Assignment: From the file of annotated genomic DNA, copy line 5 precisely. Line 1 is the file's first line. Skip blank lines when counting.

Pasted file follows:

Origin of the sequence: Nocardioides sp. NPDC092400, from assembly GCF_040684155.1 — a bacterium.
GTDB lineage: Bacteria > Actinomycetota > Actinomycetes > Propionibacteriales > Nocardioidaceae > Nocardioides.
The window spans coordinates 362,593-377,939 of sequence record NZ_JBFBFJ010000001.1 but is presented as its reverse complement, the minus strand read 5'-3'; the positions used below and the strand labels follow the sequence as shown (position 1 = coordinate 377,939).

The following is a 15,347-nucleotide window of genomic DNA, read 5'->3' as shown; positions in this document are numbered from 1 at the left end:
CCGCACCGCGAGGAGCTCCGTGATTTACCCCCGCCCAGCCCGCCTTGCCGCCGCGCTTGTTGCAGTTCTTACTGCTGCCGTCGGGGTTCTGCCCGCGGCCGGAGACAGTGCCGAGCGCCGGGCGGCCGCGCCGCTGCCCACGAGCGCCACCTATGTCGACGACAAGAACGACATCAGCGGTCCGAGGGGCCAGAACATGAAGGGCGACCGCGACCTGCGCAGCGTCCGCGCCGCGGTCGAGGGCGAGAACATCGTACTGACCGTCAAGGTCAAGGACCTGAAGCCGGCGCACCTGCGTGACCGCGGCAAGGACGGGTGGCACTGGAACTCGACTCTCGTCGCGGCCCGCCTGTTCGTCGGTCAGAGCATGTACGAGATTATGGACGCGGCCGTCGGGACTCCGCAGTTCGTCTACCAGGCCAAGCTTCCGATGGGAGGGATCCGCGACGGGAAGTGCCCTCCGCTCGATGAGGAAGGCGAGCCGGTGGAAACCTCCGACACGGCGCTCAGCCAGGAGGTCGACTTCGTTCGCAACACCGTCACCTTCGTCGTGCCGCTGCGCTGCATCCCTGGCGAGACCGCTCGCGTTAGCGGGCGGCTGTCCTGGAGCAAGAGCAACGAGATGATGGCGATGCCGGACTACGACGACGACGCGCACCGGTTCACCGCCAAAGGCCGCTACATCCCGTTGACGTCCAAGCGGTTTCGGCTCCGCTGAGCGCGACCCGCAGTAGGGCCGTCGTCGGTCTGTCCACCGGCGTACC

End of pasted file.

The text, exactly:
CCGCACCGCGAGGAGCTCCGTGATTTACCCCCGCCCAGCCCGCCTTGCCGCCGCGCTTGTTGCAGTTCTTACTGCTGCCGTCGGGGTTCTGCCCGCGGCCGGAGACAGTGCCGAGCGCCGGGCGGCCGCGCCGCTGCCCACGAGCGCCACCTATGTCGACGACAAGAACGACATCAGCGGTCCGAGGGGCCAGAACATGAAGGGCGACCGCGACCTGCGCAGCGTCCGCGCCGCGGTCGAGGGCGAGAACATCGTACTGACCGTCAAGGTCAAGGACCTGAAGCCGGCGCACCTGCGTGACCGCGGCAAGGACGGGTGGCACTGGAACTCGACTCTCGTCGCGGCCCGCCTGTTCGTCGGTCAGAGCATGTACGAGATTATGGACGCGGCCGTCGGGACTCCGCAGTTCGTCTACCAGGCCAAGCTTCCGATGGGAGGGATCCGCGACGGGAAGTGCCCTCCGCTCGATGAGGAAGGCGAGCCGGTGGAAACCTCCGACACGGCGCTCAGCCAGGAGGTCGACTTCGTTCGCAACACCGTCACCTTCGTCGTGCCGCTGCGCTGCATCCCTGGCGAGACCGCTCGCGTTAGCGGGCGGCTGTCCTGGAGCAAGAGCAACGAGATGATGGCGATGCCGGACTACGACGACGACGCGCACCGGTTCACCGCCAAAGGCCGCTACATCCCGTTGACGTCCAAGCGGTTTCGGCTCCGCTGAGCGCGACCCGCAGTAGGGCCGTCGTCGGTCTGTCCACCGGCGTACC